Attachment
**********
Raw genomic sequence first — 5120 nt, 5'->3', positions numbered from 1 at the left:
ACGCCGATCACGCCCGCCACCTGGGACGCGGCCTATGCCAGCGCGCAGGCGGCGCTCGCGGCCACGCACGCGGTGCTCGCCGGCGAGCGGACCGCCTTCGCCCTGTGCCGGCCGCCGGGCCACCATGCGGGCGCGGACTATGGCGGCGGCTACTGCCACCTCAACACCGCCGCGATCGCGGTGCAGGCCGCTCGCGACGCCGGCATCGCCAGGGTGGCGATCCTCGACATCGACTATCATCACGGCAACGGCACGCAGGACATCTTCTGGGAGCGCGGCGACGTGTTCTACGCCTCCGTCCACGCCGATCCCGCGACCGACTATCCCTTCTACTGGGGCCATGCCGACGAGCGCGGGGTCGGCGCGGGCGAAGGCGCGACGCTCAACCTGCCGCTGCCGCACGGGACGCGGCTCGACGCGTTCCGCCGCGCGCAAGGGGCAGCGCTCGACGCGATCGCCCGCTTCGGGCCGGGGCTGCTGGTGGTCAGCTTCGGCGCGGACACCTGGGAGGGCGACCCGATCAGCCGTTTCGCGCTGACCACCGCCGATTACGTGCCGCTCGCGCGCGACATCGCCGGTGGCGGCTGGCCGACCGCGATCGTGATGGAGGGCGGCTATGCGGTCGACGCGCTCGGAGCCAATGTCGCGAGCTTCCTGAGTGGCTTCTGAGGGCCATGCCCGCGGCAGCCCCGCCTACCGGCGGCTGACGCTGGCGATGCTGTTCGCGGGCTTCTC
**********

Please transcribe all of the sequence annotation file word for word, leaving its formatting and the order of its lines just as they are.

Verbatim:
Raw genomic sequence first — 5120 nt, 5'->3', positions numbered from 1 at the left:
ACGCCGATCACGCCCGCCACCTGGGACGCGGCCTATGCCAGCGCGCAGGCGGCGCTCGCGGCCACGCACGCGGTGCTCGCCGGCGAGCGGACCGCCTTCGCCCTGTGCCGGCCGCCGGGCCACCATGCGGGCGCGGACTATGGCGGCGGCTACTGCCACCTCAACACCGCCGCGATCGCGGTGCAGGCCGCTCGCGACGCCGGCATCGCCAGGGTGGCGATCCTCGACATCGACTATCATCACGGCAACGGCACGCAGGACATCTTCTGGGAGCGCGGCGACGTGTTCTACGCCTCCGTCCACGCCGATCCCGCGACCGACTATCCCTTCTACTGGGGCCATGCCGACGAGCGCGGGGTCGGCGCGGGCGAAGGCGCGACGCTCAACCTGCCGCTGCCGCACGGGACGCGGCTCGACGCGTTCCGCCGCGCGCAAGGGGCAGCGCTCGACGCGATCGCCCGCTTCGGGCCGGGGCTGCTGGTGGTCAGCTTCGGCGCGGACACCTGGGAGGGCGACCCGATCAGCCGTTTCGCGCTGACCACCGCCGATTACGTGCCGCTCGCGCGCGACATCGCCGGTGGCGGCTGGCCGACCGCGATCGTGATGGAGGGCGGCTATGCGGTCGACGCGCTCGGAGCCAATGTCGCGAGCTTCCTGAGTGGCTTCTGAGGGCCATGCCCGCGGCAGCCCCGCCTACCGGCGGCTGACGCTGGCGATGCTGTTCGCGGGCTTCTC